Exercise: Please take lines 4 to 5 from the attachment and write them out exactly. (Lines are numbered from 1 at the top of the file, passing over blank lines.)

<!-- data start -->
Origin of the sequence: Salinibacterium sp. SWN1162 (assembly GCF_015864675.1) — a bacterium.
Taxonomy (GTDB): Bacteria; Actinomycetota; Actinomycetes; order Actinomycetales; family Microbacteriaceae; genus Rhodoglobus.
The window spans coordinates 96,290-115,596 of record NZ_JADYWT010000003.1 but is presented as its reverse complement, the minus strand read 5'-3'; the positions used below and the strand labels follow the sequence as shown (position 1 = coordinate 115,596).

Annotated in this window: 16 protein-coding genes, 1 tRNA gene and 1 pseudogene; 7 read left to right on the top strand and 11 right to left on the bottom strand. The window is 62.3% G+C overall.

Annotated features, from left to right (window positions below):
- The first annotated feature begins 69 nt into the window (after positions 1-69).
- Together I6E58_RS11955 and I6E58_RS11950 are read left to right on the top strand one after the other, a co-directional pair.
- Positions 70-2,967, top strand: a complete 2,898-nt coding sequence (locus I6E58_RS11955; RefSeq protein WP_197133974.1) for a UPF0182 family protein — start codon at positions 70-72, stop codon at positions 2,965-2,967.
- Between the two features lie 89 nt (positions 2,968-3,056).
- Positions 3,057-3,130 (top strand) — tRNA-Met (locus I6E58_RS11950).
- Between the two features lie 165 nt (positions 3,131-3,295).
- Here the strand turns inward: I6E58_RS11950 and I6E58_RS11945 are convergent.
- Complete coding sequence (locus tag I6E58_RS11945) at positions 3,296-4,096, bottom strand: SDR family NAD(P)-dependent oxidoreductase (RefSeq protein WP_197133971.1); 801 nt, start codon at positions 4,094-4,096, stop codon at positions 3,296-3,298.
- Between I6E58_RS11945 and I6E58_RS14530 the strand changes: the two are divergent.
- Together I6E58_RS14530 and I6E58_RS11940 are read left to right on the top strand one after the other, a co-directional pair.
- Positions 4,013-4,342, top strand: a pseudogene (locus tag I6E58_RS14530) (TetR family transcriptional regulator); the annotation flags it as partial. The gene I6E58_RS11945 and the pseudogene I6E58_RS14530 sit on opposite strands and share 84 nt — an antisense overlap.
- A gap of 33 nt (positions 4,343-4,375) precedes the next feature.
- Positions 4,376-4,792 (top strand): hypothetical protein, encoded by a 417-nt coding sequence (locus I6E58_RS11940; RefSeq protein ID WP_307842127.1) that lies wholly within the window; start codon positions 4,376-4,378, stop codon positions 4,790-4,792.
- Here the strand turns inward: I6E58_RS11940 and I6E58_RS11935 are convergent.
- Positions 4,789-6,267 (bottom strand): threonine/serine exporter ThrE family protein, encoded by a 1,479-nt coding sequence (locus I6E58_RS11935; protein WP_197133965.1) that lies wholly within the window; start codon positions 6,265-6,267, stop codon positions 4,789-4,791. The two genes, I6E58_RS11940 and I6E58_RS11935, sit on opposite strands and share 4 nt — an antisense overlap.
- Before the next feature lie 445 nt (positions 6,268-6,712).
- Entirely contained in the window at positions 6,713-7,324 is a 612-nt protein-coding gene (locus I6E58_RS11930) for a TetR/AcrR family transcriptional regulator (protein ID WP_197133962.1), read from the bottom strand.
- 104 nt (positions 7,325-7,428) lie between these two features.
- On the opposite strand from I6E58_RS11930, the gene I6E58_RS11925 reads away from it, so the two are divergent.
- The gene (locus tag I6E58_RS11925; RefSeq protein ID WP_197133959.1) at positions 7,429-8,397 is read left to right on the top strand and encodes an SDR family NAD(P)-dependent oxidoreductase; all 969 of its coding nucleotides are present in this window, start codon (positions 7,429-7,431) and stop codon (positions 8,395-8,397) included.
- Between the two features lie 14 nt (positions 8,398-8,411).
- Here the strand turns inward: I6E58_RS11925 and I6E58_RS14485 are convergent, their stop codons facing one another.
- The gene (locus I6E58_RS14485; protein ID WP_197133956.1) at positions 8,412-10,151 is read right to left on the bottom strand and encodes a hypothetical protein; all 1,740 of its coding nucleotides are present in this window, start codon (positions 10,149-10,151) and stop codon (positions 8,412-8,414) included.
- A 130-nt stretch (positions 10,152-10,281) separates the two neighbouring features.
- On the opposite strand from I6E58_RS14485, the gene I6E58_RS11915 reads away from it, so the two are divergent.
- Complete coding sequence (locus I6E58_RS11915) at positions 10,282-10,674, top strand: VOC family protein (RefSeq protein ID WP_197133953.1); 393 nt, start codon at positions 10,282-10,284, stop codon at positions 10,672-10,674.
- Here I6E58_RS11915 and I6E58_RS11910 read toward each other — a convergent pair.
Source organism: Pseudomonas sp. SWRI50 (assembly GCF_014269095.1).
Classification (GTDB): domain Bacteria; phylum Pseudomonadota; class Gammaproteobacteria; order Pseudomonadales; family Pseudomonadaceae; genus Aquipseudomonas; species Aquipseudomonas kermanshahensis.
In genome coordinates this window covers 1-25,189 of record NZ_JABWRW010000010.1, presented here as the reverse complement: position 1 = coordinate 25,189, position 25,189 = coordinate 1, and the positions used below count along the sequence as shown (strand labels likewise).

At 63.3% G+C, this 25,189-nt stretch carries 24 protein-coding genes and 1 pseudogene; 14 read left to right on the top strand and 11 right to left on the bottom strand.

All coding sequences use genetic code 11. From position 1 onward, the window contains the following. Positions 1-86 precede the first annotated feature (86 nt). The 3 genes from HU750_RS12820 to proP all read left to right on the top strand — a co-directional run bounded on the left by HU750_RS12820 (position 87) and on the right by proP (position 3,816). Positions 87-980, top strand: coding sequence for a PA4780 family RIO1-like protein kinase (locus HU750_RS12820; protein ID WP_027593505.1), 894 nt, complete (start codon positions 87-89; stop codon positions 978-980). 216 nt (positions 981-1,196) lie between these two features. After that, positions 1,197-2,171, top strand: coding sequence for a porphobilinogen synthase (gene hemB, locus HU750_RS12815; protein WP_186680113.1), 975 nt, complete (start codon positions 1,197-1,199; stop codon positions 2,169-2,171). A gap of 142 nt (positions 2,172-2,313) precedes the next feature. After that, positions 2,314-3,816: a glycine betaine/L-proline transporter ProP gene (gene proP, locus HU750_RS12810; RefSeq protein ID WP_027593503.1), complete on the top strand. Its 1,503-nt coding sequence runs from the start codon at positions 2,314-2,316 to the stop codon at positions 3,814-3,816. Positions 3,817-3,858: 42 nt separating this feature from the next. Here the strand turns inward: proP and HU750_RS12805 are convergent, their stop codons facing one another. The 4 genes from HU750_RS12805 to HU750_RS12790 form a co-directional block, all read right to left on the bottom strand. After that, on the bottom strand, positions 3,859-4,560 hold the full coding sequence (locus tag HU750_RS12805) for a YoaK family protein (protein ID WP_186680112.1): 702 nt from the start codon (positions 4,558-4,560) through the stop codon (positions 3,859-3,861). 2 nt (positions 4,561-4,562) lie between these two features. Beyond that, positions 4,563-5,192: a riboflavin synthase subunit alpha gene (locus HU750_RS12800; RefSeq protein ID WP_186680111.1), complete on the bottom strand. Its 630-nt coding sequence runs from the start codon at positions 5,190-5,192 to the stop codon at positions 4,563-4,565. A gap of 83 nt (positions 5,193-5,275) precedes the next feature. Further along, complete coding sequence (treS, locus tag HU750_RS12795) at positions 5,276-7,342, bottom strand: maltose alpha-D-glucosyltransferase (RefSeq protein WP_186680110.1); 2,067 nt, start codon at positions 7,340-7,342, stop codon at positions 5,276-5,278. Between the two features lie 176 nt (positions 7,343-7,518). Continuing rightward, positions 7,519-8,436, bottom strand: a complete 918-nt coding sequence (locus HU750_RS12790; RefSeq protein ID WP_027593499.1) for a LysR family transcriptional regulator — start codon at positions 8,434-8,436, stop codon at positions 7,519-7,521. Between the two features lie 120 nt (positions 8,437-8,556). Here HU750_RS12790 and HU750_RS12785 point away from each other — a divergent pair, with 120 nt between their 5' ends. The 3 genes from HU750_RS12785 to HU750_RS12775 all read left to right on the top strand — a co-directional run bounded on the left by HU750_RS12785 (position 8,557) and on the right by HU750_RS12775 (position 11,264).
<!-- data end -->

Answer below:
Annotated in this window: 16 protein-coding genes, 1 tRNA gene and 1 pseudogene; 7 read left to right on the top strand and 11 right to left on the bottom strand. The window is 62.3% G+C overall.

Annotated features, from left to right (window positions below):